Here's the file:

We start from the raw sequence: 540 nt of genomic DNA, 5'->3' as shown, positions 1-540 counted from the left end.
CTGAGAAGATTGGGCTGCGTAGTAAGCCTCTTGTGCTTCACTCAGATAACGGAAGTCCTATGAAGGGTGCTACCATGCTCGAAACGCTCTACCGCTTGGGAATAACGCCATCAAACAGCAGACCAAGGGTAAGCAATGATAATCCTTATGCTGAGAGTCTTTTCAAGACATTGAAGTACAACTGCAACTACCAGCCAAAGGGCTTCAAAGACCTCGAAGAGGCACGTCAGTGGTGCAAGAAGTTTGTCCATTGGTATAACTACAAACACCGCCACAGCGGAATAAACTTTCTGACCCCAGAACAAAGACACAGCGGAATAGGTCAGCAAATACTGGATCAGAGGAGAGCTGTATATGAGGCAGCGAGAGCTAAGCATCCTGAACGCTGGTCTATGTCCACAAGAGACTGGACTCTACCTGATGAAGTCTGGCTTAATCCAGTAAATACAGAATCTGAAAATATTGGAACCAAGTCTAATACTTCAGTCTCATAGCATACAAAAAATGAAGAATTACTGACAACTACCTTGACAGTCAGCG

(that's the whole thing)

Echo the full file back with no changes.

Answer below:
We start from the raw sequence: 540 nt of genomic DNA, 5'->3' as shown, positions 1-540 counted from the left end.
CTGAGAAGATTGGGCTGCGTAGTAAGCCTCTTGTGCTTCACTCAGATAACGGAAGTCCTATGAAGGGTGCTACCATGCTCGAAACGCTCTACCGCTTGGGAATAACGCCATCAAACAGCAGACCAAGGGTAAGCAATGATAATCCTTATGCTGAGAGTCTTTTCAAGACATTGAAGTACAACTGCAACTACCAGCCAAAGGGCTTCAAAGACCTCGAAGAGGCACGTCAGTGGTGCAAGAAGTTTGTCCATTGGTATAACTACAAACACCGCCACAGCGGAATAAACTTTCTGACCCCAGAACAAAGACACAGCGGAATAGGTCAGCAAATACTGGATCAGAGGAGAGCTGTATATGAGGCAGCGAGAGCTAAGCATCCTGAACGCTGGTCTATGTCCACAAGAGACTGGACTCTACCTGATGAAGTCTGGCTTAATCCAGTAAATACAGAATCTGAAAATATTGGAACCAAGTCTAATACTTCAGTCTCATAGCATACAAAAAATGAAGAATTACTGACAACTACCTTGACAGTCAGCG